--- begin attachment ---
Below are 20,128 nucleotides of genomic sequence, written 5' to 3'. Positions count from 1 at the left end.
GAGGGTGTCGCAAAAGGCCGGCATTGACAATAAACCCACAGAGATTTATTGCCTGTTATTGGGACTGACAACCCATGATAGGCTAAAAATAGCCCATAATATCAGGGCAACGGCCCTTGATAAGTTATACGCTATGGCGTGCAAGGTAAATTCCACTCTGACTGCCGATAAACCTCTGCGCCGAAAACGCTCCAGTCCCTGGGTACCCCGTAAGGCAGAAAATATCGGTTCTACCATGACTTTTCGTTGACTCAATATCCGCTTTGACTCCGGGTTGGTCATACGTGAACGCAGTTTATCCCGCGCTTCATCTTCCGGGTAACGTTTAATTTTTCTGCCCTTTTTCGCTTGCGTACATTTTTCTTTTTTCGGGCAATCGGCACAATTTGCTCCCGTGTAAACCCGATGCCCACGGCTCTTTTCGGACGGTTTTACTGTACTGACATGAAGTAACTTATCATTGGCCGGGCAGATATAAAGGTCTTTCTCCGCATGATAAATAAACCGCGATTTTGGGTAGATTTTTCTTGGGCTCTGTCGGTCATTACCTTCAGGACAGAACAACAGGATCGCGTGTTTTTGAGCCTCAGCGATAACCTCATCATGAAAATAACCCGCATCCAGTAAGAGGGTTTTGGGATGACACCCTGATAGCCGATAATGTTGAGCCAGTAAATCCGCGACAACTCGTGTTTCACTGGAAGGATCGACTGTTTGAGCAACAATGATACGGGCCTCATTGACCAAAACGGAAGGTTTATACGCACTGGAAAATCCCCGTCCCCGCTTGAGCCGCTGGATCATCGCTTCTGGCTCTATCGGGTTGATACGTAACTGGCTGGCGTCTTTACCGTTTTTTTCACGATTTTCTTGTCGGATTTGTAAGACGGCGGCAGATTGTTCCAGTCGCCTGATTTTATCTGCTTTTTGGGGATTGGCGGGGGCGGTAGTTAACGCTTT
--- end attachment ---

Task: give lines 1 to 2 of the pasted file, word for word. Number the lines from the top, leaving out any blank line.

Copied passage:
Below are 20,128 nucleotides of genomic sequence, written 5' to 3'. Positions count from 1 at the left end.
GAGGGTGTCGCAAAAGGCCGGCATTGACAATAAACCCACAGAGATTTATTGCCTGTTATTGGGACTGACAACCCATGATAGGCTAAAAATAGCCCATAATATCAGGGCAACGGCCCTTGATAAGTTATACGCTATGGCGTGCAAGGTAAATTCCACTCTGACTGCCGATAAACCTCTGCGCCGAAAACGCTCCAGTCCCTGGGTACCCCGTAAGGCAGAAAATATCGGTTCTACCATGACTTTTCGTTGACTCAATATCCGCTTTGACTCCGGGTTGGTCATACGTGAACGCAGTTTATCCCGCGCTTCATCTTCCGGGTAACGTTTAATTTTTCTGCCCTTTTTCGCTTGCGTACATTTTTCTTTTTTCGGGCAATCGGCACAATTTGCTCCCGTGTAAACCCGATGCCCACGGCTCTTTTCGGACGGTTTTACTGTACTGACATGAAGTAACTTATCATTGGCCGGGCAGATATAAAGGTCTTTCTCCGCATGATAAATAAACCGCGATTTTGGGTAGATTTTTCTTGGGCTCTGTCGGTCATTACCTTCAGGACAGAACAACAGGATCGCGTGTTTTTGAGCCTCAGCGATAACCTCATCATGAAAATAACCCGCATCCAGTAAGAGGGTTTTGGGATGACACCCTGATAGCCGATAATGTTGAGCCAGTAAATCCGCGACAACTCGTGTTTCACTGGAAGGATCGACTGTTTGAGCAACAATGATACGGGCCTCATTGACCAAAACGGAAGGTTTATACGCACTGGAAAATCCCCGTCCCCGCTTGAGCCGCTGGATCATCGCTTCTGGCTCTATCGGGTTGATACGTAACTGGCTGGCGTCTTTACCGTTTTTTTCACGATTTTCTTGTCGGATTTGTAAGACGGCGGCAGATTGTTCCAGTCGCCTGATTTTATCTGCTTTTTGGGGATTGGCGGGGGCGGTAGTTAACGCTTT